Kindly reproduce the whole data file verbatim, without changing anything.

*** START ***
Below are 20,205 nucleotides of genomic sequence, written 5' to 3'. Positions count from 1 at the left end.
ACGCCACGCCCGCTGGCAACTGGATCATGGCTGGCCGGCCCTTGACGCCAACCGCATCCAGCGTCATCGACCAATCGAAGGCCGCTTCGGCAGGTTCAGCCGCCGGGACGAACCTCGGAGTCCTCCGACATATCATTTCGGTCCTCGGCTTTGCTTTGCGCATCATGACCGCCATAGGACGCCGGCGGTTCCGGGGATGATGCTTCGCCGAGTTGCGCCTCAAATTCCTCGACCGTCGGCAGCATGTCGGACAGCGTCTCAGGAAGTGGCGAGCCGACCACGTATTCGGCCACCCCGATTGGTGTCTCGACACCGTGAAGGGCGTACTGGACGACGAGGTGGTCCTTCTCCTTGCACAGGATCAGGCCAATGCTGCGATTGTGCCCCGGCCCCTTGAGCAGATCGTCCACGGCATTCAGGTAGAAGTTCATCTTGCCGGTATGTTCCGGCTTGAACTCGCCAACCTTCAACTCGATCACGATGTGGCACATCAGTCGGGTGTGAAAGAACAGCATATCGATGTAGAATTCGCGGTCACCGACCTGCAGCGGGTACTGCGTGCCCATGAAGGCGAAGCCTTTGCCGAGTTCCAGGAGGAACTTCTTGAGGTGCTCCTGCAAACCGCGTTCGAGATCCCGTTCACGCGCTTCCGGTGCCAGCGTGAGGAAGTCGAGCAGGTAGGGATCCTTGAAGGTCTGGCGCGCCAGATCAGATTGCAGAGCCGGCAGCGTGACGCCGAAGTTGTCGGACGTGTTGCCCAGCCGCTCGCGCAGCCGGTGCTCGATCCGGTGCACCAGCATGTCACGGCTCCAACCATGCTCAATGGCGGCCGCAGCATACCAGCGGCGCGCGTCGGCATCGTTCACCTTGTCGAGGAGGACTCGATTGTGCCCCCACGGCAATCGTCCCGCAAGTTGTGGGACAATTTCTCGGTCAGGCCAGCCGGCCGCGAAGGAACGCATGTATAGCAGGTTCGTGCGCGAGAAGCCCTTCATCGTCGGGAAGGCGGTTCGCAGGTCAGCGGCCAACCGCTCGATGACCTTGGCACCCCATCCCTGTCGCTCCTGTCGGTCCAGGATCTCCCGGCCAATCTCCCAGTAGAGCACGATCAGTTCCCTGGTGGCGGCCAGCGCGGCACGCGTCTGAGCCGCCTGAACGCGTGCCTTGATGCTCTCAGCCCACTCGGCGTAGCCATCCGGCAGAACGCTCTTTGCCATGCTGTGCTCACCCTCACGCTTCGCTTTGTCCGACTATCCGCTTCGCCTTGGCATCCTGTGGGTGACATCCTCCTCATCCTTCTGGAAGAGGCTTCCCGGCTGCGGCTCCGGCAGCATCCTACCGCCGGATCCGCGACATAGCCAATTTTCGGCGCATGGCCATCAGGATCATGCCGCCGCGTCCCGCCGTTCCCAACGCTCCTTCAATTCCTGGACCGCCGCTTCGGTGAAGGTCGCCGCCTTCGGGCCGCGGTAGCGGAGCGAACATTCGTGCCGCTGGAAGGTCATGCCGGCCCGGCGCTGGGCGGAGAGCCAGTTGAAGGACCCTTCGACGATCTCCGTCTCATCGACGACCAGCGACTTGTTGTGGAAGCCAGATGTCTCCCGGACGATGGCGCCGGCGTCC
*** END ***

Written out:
Below are 20,205 nucleotides of genomic sequence, written 5' to 3'. Positions count from 1 at the left end.
ACGCCACGCCCGCTGGCAACTGGATCATGGCTGGCCGGCCCTTGACGCCAACCGCATCCAGCGTCATCGACCAATCGAAGGCCGCTTCGGCAGGTTCAGCCGCCGGGACGAACCTCGGAGTCCTCCGACATATCATTTCGGTCCTCGGCTTTGCTTTGCGCATCATGACCGCCATAGGACGCCGGCGGTTCCGGGGATGATGCTTCGCCGAGTTGCGCCTCAAATTCCTCGACCGTCGGCAGCATGTCGGACAGCGTCTCAGGAAGTGGCGAGCCGACCACGTATTCGGCCACCCCGATTGGTGTCTCGACACCGTGAAGGGCGTACTGGACGACGAGGTGGTCCTTCTCCTTGCACAGGATCAGGCCAATGCTGCGATTGTGCCCCGGCCCCTTGAGCAGATCGTCCACGGCATTCAGGTAGAAGTTCATCTTGCCGGTATGTTCCGGCTTGAACTCGCCAACCTTCAACTCGATCACGATGTGGCACATCAGTCGGGTGTGAAAGAACAGCATATCGATGTAGAATTCGCGGTCACCGACCTGCAGCGGGTACTGCGTGCCCATGAAGGCGAAGCCTTTGCCGAGTTCCAGGAGGAACTTCTTGAGGTGCTCCTGCAAACCGCGTTCGAGATCCCGTTCACGCGCTTCCGGTGCCAGCGTGAGGAAGTCGAGCAGGTAGGGATCCTTGAAGGTCTGGCGCGCCAGATCAGATTGCAGAGCCGGCAGCGTGACGCCGAAGTTGTCGGACGTGTTGCCCAGCCGCTCGCGCAGCCGGTGCTCGATCCGGTGCACCAGCATGTCACGGCTCCAACCATGCTCAATGGCGGCCGCAGCATACCAGCGGCGCGCGTCGGCATCGTTCACCTTGTCGAGGAGGACTCGATTGTGCCCCCACGGCAATCGTCCCGCAAGTTGTGGGACAATTTCTCGGTCAGGCCAGCCGGCCGCGAAGGAACGCATGTATAGCAGGTTCGTGCGCGAGAAGCCCTTCATCGTCGGGAAGGCGGTTCGCAGGTCAGCGGCCAACCGCTCGATGACCTTGGCACCCCATCCCTGTCGCTCCTGTCGGTCCAGGATCTCCCGGCCAATCTCCCAGTAGAGCACGATCAGTTCCCTGGTGGCGGCCAGCGCGGCACGCGTCTGAGCCGCCTGAACGCGTGCCTTGATGCTCTCAGCCCACTCGGCGTAGCCATCCGGCAGAACGCTCTTTGCCATGCTGTGCTCACCCTCACGCTTCGCTTTGTCCGACTATCCGCTTCGCCTTGGCATCCTGTGGGTGACATCCTCCTCATCCTTCTGGAAGAGGCTTCCCGGCTGCGGCTCCGGCAGCATCCTACCGCCGGATCCGCGACATAGCCAATTTTCGGCGCATGGCCATCAGGATCATGCCGCCGCGTCCCGCCGTTCCCAACGCTCCTTCAATTCCTGGACCGCCGCTTCGGTGAAGGTCGCCGCCTTCGGGCCGCGGTAGCGGAGCGAACATTCGTGCCGCTGGAAGGTCATGCCGGCCCGGCGCTGGGCGGAGAGCCAGTTGAAGGACCCTTCGACGATCTCCGTCTCATCGACGACCAGCGACTTGTTGTGGAAGCCAGATGTCTCCCGGACGATGGCGCCGGCGTCC